Prevent text wrapping inside the pre HTML tag

While doing some maintenance work on my web site, I noticed that the text of long lines inside the pre HTML tags wrapped. I’m quite certain this kind of text wrapping did not occur in the past. After experimenting with the developer tools of Firefox for a while, I noticed that the white-space property of the pre element was set to pre-wrap. Unchecking the relevant CSS rule in the developer tools made long lines appear correctly again and a horizontal scroll bar to appear as expected in the pre box.

Searching through the stylesheets of my theme, I found the following relevant rule in css/normalize.css:

pre {
    white-space: pre-wrap;

According to the relevant white-space property page at W3Schools, the pre-wrap value results in the following:

pre-wrap – Whitespace is preserved by the browser. Text will wrap when necessary, and on line breaks.

The pre value results in the following, which seems to be exactly what I need:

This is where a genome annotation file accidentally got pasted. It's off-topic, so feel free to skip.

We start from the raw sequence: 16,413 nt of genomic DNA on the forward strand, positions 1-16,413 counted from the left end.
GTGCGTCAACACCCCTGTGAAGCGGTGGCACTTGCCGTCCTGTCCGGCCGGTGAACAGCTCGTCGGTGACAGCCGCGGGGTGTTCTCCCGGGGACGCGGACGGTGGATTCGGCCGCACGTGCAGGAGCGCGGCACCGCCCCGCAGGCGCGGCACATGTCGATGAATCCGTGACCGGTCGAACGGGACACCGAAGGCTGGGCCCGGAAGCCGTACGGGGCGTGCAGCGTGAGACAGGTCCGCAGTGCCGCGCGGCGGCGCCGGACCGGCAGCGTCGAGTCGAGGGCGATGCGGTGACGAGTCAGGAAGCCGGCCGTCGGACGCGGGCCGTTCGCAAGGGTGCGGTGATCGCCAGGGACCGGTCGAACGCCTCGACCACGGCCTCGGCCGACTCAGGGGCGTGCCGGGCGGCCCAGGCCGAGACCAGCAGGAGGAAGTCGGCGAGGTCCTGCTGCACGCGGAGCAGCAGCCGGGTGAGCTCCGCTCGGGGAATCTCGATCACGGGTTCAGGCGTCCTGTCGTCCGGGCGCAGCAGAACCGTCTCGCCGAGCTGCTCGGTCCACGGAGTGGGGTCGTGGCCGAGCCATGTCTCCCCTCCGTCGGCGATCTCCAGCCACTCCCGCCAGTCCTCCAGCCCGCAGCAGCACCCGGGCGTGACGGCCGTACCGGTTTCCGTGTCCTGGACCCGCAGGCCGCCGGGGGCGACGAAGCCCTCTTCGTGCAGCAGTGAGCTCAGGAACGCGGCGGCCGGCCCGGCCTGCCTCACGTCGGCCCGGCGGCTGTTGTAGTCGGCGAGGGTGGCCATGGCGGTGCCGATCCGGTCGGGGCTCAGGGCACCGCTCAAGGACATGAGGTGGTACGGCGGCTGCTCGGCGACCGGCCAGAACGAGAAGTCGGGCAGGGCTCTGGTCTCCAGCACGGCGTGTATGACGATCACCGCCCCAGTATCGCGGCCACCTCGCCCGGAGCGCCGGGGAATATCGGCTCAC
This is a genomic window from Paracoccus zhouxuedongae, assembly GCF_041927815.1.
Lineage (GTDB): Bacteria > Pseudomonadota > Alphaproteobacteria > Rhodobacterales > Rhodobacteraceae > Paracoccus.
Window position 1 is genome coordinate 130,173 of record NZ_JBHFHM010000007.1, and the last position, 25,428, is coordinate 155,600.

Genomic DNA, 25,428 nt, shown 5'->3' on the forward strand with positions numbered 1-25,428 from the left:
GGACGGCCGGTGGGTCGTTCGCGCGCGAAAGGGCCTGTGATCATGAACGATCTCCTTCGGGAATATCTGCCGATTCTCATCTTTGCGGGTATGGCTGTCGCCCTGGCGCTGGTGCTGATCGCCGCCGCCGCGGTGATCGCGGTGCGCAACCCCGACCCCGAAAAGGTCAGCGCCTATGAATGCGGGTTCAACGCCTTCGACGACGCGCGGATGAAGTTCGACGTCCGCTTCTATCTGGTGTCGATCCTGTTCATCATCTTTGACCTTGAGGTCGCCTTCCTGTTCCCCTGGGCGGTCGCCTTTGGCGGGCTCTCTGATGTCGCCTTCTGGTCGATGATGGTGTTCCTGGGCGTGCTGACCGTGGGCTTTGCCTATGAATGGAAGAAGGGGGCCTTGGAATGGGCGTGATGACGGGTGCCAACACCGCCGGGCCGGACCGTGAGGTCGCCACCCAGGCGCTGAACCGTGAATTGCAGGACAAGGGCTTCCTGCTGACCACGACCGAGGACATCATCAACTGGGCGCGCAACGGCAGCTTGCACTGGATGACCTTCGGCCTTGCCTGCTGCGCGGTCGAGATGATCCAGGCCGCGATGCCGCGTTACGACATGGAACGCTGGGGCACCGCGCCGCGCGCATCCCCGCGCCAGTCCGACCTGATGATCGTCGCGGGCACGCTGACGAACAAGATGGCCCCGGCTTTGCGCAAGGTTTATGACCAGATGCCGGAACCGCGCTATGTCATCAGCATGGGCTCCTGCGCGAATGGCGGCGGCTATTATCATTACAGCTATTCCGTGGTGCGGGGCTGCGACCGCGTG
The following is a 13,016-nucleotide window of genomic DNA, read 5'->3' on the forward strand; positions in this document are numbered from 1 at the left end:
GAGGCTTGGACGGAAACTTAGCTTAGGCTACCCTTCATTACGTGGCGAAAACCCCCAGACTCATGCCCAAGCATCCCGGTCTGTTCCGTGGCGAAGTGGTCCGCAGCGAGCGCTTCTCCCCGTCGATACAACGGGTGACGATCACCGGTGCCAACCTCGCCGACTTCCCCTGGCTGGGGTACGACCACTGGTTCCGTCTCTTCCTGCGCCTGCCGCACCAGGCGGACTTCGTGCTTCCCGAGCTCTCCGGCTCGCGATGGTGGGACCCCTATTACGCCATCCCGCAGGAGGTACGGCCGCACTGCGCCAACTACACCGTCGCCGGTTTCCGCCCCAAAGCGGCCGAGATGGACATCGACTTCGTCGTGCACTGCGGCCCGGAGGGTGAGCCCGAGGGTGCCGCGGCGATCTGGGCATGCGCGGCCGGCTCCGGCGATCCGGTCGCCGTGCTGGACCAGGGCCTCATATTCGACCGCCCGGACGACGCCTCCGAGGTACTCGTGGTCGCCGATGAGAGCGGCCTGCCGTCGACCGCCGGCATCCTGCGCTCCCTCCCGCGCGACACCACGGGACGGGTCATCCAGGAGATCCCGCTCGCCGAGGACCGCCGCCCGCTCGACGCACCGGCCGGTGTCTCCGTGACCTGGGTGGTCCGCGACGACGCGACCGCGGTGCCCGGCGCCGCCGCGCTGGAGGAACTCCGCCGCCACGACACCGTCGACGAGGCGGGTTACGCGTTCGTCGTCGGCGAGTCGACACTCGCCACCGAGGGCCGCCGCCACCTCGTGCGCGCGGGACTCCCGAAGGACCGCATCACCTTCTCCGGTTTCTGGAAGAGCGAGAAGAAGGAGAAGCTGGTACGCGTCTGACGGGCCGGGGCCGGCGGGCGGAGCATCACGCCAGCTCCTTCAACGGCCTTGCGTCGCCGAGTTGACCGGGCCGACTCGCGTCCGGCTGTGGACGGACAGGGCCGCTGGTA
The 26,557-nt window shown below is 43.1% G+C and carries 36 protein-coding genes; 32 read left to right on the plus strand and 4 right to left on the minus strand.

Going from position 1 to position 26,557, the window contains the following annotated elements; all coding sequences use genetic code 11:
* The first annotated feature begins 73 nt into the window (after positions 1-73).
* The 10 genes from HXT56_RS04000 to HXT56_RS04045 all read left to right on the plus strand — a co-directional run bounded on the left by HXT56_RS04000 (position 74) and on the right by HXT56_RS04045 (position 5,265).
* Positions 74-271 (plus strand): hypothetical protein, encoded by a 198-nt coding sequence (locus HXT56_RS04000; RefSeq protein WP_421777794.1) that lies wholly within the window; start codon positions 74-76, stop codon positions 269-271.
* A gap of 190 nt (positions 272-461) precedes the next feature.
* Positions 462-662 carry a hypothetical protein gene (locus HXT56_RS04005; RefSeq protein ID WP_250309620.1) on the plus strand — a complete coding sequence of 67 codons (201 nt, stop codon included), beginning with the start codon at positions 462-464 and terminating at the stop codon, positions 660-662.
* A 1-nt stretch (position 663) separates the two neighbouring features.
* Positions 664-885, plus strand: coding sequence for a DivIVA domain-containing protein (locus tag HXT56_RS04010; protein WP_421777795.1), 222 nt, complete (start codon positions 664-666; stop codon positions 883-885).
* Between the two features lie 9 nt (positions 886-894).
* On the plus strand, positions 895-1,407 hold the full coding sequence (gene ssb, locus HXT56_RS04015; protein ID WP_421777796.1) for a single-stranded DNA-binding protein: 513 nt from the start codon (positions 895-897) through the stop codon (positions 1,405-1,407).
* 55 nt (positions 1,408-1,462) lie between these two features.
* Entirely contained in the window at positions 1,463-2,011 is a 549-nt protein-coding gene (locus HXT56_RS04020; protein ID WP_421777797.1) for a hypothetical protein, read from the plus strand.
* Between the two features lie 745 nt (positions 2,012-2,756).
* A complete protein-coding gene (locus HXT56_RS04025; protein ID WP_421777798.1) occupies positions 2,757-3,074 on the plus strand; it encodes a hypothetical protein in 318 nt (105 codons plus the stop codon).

pre – Whitespace is preserved by the browser. Text will only wrap on line breaks. Acts like the <pre> tag in HTML.

I don’t see any point in having text wrap inside the pre element. After adding the following CSS rule in my customized theme’s style.css file, the issue has been fixed.

pre {
    white-space: pre;

From what I see, the CSS rule in question no longer exists in the most recent version of the upstream file, so this is a good reminder that at some point I’ll need to make my theme up to date with upstream, but for now the workaround above will do the trick.

Prevent text wrapping inside the pre HTML tag by George Notaras is licensed under a Creative Commons Attribution-NonCommercial-ShareAlike 4.0 International License.
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About George Notaras

George Notaras is the editor of the G-Loaded Journal, a technical blog about Free and Open-Source Software. George, among other things, is an enthusiast self-taught GNU/Linux system administrator. He has created this web site to share the IT knowledge and experience he has gained over the years with other people. George primarily uses CentOS and Fedora. He has also developed some open-source software projects in his spare time.